BIRMINGHAM, England -- The kids in leotards look up as Svetlana Boginskaya of Belarus glides across the balance beam like a ballerina on a grand stage. Boginskaya is supposed to be too old and too tall for this sort of thing, yet here she is, nearly five years past her prime, trying to write what could be the most improbable of Olympic tales.
At 23, standing 5 feet 4, Boginskaya is back in gymnastics.
During the European Gymnastics Championships, Boginskaya showed that she still can compete with the children by winning the silver medal in Saturday's all-around final. In a sport in which athletes rarely have second acts, Boginskaya's medal was greeted with shock and sustained cheers. The performance also put her on track to upset the medal placings at the Summer Olympics in Atlanta.
"I never thought this would happen to me," she said. "I want to cry because I'm so happy."
The woman who was once dubbed "The Sphinx" because of her unsmiling demeanor is now a bubbly veteran. She smiles. She jokes with her rivals. She also speaks flawless English after living for nearly four years in the United States.
Boginskaya is trying to stretch the boundaries of a sport long dominated by performers who haven't hit puberty. In a way, she is following a path opened by skater Katarina Witt, the two-time Olympic champion who returned to the ice in 1992. Witt couldn't win a gold then, but it didn't matter much, as she lent a sport a bit of class.
Gymnastics, with competitions that often resemble an outing at a day-care center, surely could use an adult performer.
"The sport of gymnastics likes the idea that here is a mature woman who is performing because she loves it," said Bart Conner, who helped the U.S. men to a team gold at the 1984 Los Angeles Olympics.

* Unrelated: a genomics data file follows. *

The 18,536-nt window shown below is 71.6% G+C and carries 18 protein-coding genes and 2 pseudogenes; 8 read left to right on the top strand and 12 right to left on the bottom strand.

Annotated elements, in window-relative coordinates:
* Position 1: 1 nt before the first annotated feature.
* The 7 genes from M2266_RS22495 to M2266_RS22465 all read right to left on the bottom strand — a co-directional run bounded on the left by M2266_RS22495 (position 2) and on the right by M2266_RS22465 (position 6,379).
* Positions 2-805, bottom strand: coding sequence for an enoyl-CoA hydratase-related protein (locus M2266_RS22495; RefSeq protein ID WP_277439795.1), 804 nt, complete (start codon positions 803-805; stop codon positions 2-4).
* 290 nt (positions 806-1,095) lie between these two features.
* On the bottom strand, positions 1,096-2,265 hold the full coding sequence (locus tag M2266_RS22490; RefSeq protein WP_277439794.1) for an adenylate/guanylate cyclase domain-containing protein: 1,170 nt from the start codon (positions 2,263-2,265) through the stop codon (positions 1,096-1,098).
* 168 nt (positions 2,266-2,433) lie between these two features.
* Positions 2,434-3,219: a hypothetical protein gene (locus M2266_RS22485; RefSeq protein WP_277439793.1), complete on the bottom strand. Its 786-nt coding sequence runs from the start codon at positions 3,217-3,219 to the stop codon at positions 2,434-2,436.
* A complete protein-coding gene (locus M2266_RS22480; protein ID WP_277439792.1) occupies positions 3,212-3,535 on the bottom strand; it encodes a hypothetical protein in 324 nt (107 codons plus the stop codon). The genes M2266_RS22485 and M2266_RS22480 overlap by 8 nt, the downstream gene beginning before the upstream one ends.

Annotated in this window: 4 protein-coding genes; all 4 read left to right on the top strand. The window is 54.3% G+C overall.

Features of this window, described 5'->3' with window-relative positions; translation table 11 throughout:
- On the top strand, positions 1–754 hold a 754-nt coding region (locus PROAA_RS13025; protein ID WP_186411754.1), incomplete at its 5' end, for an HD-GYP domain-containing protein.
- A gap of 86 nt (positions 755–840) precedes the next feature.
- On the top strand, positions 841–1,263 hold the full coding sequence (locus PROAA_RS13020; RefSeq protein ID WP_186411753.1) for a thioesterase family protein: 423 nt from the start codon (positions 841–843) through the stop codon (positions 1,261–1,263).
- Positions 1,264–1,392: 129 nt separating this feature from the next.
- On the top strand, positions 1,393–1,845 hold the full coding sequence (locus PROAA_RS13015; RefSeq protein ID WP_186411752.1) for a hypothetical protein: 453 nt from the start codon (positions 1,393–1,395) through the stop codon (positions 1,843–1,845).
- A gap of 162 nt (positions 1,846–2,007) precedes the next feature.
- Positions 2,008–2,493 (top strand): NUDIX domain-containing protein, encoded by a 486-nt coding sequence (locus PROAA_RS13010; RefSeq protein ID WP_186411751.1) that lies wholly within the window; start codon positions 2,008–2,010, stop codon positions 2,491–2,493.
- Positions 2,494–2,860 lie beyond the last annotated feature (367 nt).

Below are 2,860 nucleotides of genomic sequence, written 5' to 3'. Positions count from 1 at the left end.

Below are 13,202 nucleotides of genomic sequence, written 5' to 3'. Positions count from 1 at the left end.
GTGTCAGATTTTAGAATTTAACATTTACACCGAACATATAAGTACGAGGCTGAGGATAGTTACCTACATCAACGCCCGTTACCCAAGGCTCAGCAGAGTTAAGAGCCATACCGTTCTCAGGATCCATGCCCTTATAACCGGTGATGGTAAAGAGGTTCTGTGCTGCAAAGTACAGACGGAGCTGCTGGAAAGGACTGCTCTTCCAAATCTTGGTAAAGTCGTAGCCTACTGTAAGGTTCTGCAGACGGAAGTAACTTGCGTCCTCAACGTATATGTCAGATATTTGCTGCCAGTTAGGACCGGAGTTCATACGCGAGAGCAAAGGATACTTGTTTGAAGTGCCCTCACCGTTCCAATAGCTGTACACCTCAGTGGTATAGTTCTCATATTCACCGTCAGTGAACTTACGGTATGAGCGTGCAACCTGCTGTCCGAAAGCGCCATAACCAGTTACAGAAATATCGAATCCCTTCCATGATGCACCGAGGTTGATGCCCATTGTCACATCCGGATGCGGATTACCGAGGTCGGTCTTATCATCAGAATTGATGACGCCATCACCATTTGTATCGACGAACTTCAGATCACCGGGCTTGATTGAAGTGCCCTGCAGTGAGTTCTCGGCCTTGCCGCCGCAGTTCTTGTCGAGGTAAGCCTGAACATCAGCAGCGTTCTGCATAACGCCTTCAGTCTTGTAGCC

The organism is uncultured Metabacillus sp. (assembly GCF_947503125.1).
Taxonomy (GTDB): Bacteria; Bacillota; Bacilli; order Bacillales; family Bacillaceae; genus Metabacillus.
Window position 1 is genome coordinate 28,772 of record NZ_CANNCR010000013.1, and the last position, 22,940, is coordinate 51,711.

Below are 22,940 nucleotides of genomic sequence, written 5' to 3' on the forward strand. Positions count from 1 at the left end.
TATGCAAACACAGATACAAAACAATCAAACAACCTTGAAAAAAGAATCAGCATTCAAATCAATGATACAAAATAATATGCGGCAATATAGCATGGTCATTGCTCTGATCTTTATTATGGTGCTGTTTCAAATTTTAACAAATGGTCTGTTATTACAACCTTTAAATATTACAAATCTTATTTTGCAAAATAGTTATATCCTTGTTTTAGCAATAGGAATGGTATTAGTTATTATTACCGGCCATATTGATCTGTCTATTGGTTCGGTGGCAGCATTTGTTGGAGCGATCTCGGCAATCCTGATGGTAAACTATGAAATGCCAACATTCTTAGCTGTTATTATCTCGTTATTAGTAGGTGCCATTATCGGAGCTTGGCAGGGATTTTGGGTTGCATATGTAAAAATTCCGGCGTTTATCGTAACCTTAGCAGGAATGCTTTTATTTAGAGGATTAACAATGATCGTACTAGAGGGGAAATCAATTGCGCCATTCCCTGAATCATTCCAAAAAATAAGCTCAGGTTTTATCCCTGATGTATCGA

"There is a warmth about Svetlana now," Conner said. "She is charming. I think there is an undercurrent of support for her."
Boginskaya's medal at these championships may have pushed her back in the limelight, but she still has a way to go before becoming a star again.
This gymnastic age belongs to athletes such as Lilia Podkopayeva, 17, of Ukraine, the reigning world champion, who won the European all-around and collected individual golds in the uneven bars and floor exercise and a bronze in the vault. Podkopayeva combines the elements of ballet and acrobatics that coaches, judges and fans adore.
Boginskaya, nearly a half-foot taller than most of her rivals, doesn't begrudge the success of the tots.
"I love to see them. I love just to watch them," she said. "I want to try to do the same as they do, but it is not possible for me. For me, it's difficult. But I love them."
Boginskaya dominated women's gymnastics in the late 1980s, winning two golds at the 1988 Seoul Olympics and the world all-around title in 1989. When she finished second at the worlds in 1991, American coach Bela Karolyi said Boginskaya was "a beautiful champion, but her time is over."
Karolyi's harsh assessment was accurate. Boginskaya led a unified Soviet team to an Olympic gold medal at the 1992 Games in Barcelona, but failed to pick up an individual prize, and retreated into retirement.
But retirement bored her.
"I didn't do any gymnastics, and I kind of missed it," she said. "I always wanted to try living a normal life. You know, I found out that living a normal life is not so much fun."
From the age of 10, Boginskaya was molded in the old Soviet gymnastics system, with its dawn-to-dusk training regimen in a military-style complex at Round Lake, 25 miles north of Moscow. When communism collapsed, Boginskaya adapted and took charge.
"Before, I couldn't decide anything for myself," she said. "Everything was decided for me. The coaches decided everything. I was just a little doll, a robot. Here, now I know what I'm doing."
It was Boginskaya who made the big choices in her comeback. She went to Houston two years ago and decided to train with Karolyi, the man who had called her washed up all those years ago.
"I was so angry with him; that's why I started to train with him," she said.
In Karolyi's gym in Houston, Boginskaya refined her moves and regained her confidence.
"I had more energy after my rest," she said. "Maybe I know what I'm doing now. No one is pushing me."
Boginskaya, the true test came here. Other gymnasts had more complicated routines and soared just a bit higher, but Boginskaya's experience -- and her regal presence -- carried her through. She didn't make careless mistakes, and she charmed the judges with dance moves that wouldn't have seemed so out of place among the Laker Girls.
Can she repeat her performance and gain a medal in Atlanta?
"I don't want to make any plans," she said. "I will have to work hard. Add more difficulty. I will go and try to do my best."
Pub Date: 5/21/96